Mexico's military discovered over 1.5 million liters of stolen oil in Veracruz state, a region dominated by the Zetas, pointing to the growing importance of oil theft to the country's biggest criminal gangs.

Soldiers made the discovery after acting on information provided by citizens in the municipality of Minatitlan, southeast Veracruz, the Defense Department told EFE. Along with the oil -- over 90 percent of which was still in crude form -- two tanker truckers and eight tanker trailers were seized from two clandestine depots.

The depots were found close to a refinery run by state oil company Pemex.

Mexico's Attorney General's Office announced earlier this month that it had opened several preliminary investigations into companies accused of buying fuel stolen from Pemex. Pemex is reportedly taking legal action against 14 US companies alleged to have bought fuel stolen by the Zetas gang.

InSight Crime Analysis

During President Felipe Calderon's time in office, large-scale criminal groups have become increasingly involved in oil theft in Mexico. Once the reserve of small-time gangs, in recent years there has been evidence of both the Zetas and their rivals the Sinaloa Cartel gaining a growing stake in the trade.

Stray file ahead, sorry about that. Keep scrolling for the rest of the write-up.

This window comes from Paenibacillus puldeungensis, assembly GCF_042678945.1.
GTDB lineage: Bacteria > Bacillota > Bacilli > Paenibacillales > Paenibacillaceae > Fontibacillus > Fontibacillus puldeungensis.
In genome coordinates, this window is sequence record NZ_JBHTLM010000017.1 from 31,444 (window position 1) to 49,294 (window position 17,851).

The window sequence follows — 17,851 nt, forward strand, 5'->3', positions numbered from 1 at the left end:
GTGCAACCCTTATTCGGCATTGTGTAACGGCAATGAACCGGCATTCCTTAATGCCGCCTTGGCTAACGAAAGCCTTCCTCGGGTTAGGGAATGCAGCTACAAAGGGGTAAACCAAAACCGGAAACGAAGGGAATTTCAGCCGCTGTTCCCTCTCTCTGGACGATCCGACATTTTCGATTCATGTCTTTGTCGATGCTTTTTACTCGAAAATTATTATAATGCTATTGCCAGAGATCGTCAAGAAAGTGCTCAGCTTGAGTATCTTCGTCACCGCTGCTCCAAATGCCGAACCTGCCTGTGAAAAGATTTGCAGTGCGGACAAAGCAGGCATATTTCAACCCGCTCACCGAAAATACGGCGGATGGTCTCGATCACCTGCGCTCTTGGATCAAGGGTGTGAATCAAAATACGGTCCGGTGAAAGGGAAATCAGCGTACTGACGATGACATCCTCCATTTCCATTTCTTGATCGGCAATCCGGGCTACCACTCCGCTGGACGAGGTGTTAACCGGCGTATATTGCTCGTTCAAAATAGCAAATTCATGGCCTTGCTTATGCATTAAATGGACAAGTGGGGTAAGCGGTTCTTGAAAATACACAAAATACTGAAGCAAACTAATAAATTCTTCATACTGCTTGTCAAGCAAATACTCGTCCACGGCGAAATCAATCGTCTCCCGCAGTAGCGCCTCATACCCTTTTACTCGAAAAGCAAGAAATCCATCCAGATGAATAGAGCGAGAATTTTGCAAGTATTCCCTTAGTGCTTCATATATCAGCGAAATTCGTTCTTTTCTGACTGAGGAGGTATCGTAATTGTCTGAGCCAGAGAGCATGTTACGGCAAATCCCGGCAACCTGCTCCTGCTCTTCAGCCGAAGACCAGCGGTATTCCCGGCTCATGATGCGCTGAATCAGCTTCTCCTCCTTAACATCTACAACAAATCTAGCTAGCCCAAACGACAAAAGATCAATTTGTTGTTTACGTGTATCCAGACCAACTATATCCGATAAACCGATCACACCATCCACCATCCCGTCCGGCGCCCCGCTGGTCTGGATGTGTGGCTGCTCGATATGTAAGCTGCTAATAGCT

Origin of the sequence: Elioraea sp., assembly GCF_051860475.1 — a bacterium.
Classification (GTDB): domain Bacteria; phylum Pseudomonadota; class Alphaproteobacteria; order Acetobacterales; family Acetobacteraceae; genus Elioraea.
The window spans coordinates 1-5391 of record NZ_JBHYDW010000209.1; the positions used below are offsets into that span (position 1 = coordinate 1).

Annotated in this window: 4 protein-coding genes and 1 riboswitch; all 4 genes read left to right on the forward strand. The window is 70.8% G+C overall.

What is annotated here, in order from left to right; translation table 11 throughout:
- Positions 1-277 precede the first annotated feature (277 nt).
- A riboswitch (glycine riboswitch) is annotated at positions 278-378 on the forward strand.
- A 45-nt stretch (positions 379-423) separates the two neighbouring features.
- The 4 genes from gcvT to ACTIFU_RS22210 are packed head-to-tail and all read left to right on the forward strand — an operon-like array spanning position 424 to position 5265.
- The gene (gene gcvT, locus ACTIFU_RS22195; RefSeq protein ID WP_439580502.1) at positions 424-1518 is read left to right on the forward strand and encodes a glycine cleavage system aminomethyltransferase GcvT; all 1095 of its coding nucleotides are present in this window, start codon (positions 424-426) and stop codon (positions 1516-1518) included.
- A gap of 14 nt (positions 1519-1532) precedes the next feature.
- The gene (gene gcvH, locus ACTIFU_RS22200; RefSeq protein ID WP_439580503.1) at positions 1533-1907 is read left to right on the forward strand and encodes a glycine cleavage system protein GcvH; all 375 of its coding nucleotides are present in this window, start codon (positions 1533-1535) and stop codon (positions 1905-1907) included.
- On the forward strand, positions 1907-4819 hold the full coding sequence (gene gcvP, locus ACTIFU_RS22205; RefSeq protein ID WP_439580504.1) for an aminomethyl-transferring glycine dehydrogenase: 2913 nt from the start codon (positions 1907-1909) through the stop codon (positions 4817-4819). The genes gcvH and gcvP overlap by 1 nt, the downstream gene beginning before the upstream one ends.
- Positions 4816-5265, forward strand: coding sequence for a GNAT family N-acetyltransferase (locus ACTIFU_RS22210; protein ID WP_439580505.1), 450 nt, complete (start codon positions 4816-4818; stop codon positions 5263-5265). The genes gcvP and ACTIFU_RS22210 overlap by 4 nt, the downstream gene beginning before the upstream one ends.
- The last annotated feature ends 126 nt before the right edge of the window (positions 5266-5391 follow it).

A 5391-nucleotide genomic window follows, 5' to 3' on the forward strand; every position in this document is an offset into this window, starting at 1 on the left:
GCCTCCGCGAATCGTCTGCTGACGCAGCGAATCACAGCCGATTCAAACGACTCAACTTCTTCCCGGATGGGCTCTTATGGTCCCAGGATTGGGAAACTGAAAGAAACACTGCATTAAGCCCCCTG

In the same period, the amount of fuel stolen from Pemex has risen considerably. Some 3 million barrels (just under 477 million liters) of oil were stolen in 2011, a jump of 52 percent on the previous year, and representing a loss of $475 million to the company.

Pemex employees and Mexican government officials are sometimes complicit in oil theft, as the Senate has noted.

Though the two illegal depots were discovered in Veracruz, a Zetas stronghold, the state worst afflicted by oil theft is now Sinaloa, which overtook Veracruz and Nuevo Leon last year in the number of illegal siphons detected, according to Excelsior. Given the extensive network of pipelines running throughout the country and the government's inability to police them all, oil theft will likely remain a highly lucrative business for gangs, offering a relatively low-cost, low-risk source of revenue.